Bottom Line Inc

Questions to Ask a Used-Car Salesman

0

Ask these questions before you buy a used car from a dealer…

Can I see the repair order of the reconditioning work you’ve done to prepare this vehicle for sale? Reputable dealerships examine and repair vehicles before reselling. Typically, there is a formal repair order that tracks all the work done on the vehicle, and the salesperson should be willing to share this. (Some small mom-and-pop lots do not bother with formal repair orders.) It’s a great sign if the repair order lists routine maintenance chores such as replacing belts, fluids, air filters and/or spark plugs. Few buyers would have noticed if the dealership did not do these things, so the fact that it did suggests that the dealership is trying to do right by its customers.

If a used car has less than 20,000 miles or so on its odometer, it legitimately might not have required any significant maintenance or repairs, but be wary if a salesperson claims a high-mileage vehicle needed nothing.

Can I borrow it overnight before I decide? Many dealerships allow this, but few shoppers realize that it’s an option. Expect to be asked to fill out a “borrowed car agreement” and provide your driver’s license number and proof of auto insurance. Take advantage of this overnight loan to give the car an extended test-drive and bring it to an independent mechanic for a once-over. (Arrange this with the mechanic in advance.) Exception: If the used car you are considering has been heavily advertised by the dealership in recent days, the dealership might reasonably decline to lend it out in case another prospective buyer stops by.

What’s up with the negative reviews of this dealership on Yelp/Google? Almost every dealership has some bad reviews online from used car customers. That’s the nature of used car sales—some buyers are not going to be satisfied. But it’s still worth asking this question so that you can see how the salesperson responds. Does his or her answer suggest that the dealership is troubled when customers are dissatisfied? Does he mention steps it takes to try to make dissatisfied customers happy? Or is the salesperson dismissive of complainers? (If more than a quarter or so of the customer reviews you find online are negative in tone, it might be worth avoiding the dealership entirely.)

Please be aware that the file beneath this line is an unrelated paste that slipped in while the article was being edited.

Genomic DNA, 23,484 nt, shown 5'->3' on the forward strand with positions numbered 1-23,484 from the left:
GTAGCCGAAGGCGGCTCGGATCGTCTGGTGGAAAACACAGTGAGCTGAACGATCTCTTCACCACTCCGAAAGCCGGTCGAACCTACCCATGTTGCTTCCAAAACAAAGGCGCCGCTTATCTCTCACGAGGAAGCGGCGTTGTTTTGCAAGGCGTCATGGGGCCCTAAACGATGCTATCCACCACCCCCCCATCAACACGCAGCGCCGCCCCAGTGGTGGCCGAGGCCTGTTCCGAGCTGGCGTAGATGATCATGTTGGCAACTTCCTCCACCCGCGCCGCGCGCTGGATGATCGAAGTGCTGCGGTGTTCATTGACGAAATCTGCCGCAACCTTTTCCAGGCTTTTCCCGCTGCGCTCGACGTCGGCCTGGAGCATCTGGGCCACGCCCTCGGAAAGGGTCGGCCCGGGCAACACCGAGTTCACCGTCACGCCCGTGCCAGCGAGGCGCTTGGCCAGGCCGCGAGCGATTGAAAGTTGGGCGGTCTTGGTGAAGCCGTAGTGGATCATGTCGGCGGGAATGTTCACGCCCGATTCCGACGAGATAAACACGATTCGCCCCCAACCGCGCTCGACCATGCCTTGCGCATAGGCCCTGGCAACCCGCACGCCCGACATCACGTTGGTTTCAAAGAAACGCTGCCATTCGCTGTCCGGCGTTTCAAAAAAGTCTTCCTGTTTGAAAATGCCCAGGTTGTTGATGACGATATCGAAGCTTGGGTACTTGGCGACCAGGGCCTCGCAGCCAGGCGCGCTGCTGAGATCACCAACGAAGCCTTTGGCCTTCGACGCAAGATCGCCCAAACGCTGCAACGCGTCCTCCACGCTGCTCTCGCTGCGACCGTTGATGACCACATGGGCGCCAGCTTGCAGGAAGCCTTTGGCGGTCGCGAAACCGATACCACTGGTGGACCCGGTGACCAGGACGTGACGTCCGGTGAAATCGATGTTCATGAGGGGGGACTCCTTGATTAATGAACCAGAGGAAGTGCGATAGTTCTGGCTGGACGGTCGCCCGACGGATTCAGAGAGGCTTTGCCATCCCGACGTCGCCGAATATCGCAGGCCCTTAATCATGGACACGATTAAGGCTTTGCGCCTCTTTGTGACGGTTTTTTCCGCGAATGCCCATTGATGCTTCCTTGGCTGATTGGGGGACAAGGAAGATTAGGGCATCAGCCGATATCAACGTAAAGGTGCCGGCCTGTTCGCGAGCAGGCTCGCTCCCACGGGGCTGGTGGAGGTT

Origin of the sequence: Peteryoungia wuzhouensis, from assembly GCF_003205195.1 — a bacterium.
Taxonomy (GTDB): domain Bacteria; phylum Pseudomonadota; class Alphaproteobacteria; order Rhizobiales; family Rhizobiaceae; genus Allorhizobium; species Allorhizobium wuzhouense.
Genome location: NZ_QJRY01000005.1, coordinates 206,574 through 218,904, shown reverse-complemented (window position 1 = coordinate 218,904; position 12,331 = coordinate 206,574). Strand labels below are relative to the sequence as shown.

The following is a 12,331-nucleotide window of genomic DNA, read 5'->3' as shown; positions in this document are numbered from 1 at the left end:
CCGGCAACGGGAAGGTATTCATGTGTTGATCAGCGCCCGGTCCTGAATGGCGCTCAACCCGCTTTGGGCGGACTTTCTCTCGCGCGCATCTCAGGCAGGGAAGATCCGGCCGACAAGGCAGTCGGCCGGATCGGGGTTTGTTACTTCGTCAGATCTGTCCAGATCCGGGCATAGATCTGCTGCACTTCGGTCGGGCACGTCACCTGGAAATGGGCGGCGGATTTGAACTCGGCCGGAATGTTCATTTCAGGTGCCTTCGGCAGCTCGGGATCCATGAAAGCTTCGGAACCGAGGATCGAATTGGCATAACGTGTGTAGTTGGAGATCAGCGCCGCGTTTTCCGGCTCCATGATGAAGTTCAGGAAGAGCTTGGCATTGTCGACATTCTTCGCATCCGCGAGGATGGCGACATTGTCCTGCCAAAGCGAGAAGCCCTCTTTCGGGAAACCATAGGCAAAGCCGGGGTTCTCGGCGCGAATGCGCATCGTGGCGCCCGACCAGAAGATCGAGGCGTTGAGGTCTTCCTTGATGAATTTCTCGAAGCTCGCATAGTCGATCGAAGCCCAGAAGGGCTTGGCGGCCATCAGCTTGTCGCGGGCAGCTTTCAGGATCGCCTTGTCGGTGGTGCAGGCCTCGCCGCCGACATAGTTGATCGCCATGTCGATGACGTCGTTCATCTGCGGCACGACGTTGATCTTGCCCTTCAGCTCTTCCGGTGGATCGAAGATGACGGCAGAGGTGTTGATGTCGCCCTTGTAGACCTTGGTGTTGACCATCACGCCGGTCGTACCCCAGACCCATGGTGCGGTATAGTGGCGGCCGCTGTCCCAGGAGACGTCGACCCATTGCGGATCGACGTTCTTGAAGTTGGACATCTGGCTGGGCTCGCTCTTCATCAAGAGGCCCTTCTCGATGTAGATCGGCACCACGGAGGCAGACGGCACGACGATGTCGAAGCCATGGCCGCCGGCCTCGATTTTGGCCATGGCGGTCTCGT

Does everything work on the car? You likely will be assured that everything does indeed work on the car. Now take a few minutes to try all the little things that are easy to check. Try all the lights and blinkers…each of the power windows…the wipers…the radio…the power seats…and the air-conditioning. A burned-out taillight bulb is not itself a big deal, but it should be troubling if the salesman assured you that everything worked when clearly the dealership did not take the time to confirm this. The dealership might not have identified or fixed other, pricier problems as well.

Does that look/smell right to you? After you take the car for a test-drive, pop the hood and take a look and a sniff. You don’t have to be a car expert to spot fluid dripping or to notice a burning smell. Remove the dipstick to examine the oil color, too. A conscientious dealership should have changed the oil when the car arrived on its lot—new oil is amber-colored and translucent. If the oil is very dark and thick, it probably has not been changed recently. If it is creamy in color, there could be water or coolant in the oil, perhaps from a head gasket leak.

Is there a warranty? Who’s backing that warranty? Used-car buyers often are satisfied when they are told yes, there is a warranty. But not all used-car warranties are created equal. The most reliable and comprehensive tend to be warranties offered by auto manufacturers. Warranties offered by third-party providers or by individual dealerships could be useful—or they could be virtually worthless. You should ask to see warranty terms in writing—including how long it lasts and precisely what it covers. But go further than that—also check customer feedback scores and comments online for whatever warranty is offered before putting any stock in the coverage. (If the dealership itself is the entity backing the warranty, also consider that this warranty might be worthless to you if you later move many miles away.)

print
Source: Matt Jones, senior consumer advice editor at Edmunds.com, a leading automotive website. He previously worked for 12 years as a car salesman and dealership sales manager. Edmunds.com
Download PDF
Keep Scrolling for related content View Comments